After a break in our Matisse learning, it was time to visit the Bechtler Museum of Art, and see their new exhibit of JAZZ by Henri Matisse.  This was also a look at our five senses, so the children had a sensory experience in the classroom of the museum before going to the gallery.


We then went through the gallery and the art  set our minds to work.  We couldn’t take pictures in the gallery, so everyone will just have to visit the Bechtler to see how impressive the works by Matisse are.  The museum itself was beautiful, and the Firebird never fails to see imaginations on fire.


Back at school, the afternoon brought our Choice Time, and one choice was to use paper scraps including paper we had painted earlier in the week to make a “Matisse Collage”.  This engaged a number of children who spent a chunk of their choice time in their creations.

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As this was going on at the art table, the block area was beginning to rock as the children set about building the Bechtler.  The block building was completely impromptu, with no nudging from their teachers.

DSC_0005“I love the Bechtler.”

“I’m making this sign for the Bechtler.”DSC_0002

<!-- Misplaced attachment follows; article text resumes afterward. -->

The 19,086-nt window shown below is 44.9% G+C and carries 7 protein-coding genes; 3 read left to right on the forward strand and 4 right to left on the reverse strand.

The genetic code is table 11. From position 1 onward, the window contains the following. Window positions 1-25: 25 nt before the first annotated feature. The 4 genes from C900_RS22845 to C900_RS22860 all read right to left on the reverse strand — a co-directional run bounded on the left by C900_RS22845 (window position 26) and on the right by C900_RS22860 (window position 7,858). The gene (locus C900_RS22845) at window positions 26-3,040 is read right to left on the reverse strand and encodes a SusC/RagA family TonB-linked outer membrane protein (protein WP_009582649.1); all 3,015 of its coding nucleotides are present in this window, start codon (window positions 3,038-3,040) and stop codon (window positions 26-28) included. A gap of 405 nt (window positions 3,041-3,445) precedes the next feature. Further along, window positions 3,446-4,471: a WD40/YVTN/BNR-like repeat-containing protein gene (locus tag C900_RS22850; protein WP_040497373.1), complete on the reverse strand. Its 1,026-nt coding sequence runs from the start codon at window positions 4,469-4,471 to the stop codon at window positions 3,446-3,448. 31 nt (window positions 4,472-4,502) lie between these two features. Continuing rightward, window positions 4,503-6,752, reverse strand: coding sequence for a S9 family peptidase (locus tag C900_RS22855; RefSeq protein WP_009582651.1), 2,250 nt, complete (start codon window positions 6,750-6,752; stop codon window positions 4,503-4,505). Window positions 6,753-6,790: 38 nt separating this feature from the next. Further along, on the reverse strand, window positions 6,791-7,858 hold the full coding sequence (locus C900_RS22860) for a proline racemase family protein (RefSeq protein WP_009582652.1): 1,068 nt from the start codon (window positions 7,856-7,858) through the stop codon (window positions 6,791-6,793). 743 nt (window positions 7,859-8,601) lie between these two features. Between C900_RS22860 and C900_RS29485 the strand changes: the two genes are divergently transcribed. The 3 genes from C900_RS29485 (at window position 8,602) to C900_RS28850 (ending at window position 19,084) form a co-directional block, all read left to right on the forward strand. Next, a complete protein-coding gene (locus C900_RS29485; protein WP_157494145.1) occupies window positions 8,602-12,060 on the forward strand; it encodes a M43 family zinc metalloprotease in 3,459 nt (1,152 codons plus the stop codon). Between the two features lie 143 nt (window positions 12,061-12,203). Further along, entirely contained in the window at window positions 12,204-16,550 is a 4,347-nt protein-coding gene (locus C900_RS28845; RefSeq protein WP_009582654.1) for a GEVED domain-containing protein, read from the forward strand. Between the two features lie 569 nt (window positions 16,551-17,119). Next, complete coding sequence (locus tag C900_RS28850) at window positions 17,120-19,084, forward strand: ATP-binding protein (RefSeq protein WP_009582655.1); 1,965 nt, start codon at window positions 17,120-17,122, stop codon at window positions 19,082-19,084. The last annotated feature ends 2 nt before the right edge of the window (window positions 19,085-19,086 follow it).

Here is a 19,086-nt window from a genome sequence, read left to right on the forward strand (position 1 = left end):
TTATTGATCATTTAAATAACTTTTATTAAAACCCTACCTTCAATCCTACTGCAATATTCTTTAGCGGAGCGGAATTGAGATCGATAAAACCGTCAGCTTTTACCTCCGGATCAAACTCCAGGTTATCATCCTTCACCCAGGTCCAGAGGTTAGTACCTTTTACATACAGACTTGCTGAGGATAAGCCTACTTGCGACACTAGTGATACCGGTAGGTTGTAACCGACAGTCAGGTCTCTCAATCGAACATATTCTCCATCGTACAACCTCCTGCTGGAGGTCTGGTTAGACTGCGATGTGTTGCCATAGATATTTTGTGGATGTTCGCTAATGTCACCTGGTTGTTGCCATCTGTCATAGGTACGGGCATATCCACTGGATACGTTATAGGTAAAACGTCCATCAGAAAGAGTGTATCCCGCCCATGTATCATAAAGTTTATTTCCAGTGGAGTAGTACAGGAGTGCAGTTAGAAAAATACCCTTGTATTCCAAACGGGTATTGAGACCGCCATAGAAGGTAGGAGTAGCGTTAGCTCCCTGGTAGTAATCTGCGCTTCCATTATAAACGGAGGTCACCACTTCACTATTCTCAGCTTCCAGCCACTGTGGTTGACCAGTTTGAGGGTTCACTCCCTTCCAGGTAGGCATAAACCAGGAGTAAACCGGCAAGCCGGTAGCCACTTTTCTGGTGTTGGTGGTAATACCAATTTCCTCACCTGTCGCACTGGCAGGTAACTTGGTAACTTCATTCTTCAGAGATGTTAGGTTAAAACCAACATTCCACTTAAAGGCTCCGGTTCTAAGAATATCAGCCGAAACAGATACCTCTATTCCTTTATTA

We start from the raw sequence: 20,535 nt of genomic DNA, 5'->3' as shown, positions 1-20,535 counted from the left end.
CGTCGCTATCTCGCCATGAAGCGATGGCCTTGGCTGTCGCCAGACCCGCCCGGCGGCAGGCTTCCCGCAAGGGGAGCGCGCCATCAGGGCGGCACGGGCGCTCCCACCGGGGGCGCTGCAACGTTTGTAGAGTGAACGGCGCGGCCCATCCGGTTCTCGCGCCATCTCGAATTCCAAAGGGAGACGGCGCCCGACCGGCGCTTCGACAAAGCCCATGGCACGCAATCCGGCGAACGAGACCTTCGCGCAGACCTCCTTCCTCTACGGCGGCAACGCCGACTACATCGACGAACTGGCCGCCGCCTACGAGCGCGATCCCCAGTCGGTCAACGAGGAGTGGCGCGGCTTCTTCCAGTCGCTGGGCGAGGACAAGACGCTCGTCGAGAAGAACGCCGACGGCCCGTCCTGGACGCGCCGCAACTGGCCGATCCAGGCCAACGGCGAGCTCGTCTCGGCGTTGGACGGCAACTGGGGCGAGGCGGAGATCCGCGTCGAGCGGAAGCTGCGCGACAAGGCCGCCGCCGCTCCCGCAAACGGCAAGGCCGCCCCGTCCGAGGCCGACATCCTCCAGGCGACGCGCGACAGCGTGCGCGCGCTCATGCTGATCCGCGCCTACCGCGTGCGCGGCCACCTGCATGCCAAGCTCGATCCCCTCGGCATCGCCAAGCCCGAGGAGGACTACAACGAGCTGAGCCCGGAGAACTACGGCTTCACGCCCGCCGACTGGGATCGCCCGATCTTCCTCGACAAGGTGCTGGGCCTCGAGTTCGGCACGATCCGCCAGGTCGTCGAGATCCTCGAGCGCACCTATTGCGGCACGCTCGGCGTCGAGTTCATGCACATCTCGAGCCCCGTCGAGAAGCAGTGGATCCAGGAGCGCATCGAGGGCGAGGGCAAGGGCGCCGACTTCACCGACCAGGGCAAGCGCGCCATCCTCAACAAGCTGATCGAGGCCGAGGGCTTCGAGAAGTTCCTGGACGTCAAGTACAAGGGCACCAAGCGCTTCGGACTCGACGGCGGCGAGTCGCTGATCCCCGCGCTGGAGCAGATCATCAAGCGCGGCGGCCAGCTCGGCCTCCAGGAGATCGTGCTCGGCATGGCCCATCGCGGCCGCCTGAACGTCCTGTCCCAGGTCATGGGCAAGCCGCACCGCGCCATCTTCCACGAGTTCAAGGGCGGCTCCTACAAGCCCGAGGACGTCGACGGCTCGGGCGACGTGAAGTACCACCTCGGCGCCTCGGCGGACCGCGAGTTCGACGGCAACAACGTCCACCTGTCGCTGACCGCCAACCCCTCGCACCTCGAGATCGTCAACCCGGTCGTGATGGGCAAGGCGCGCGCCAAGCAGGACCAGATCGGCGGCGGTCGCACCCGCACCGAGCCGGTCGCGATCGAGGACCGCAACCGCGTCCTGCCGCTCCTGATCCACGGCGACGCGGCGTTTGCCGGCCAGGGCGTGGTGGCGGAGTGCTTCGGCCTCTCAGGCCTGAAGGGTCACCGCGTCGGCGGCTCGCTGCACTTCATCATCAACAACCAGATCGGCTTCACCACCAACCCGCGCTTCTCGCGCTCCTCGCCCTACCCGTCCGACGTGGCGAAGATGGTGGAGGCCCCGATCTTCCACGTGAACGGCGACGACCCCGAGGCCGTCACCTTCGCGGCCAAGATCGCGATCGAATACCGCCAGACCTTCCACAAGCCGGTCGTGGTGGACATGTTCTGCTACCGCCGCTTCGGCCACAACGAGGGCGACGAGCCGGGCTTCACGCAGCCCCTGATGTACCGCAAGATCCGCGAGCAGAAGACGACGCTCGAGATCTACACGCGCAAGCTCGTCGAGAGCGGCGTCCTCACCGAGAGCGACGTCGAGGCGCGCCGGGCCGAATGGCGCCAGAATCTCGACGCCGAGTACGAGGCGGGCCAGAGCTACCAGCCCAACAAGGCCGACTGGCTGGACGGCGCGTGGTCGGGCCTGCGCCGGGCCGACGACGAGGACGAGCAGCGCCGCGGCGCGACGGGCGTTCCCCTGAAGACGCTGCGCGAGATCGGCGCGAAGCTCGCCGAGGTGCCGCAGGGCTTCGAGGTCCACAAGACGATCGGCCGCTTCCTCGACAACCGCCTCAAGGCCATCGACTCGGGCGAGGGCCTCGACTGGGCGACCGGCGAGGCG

DSC_0003It began with just a building with a door at the front, but soon evolved as one child made the Firebird to go out front, others were making art work for the walls, and still others were adding to the building to include the sculpture patio.

IDSC_0008DSC_0015“If we make sculptures, we can put them in.”

“This is going to be a medium sized sculpture.”

“This is an elevator to get to the third floor.  There’s not enough room for it to go inside.”

“It can also be another way to get into the museum.


“This is going to be a chair for the restaurant.  It can look like a chair if you pinch it.”


So, the building still stands, with children adding to it each day (and we are now on day 5), as they remind each other to “look out for the Bechtler”, and  as they make signs to remind the others of the “construction zone.”

Best of all was this quote from Hayes: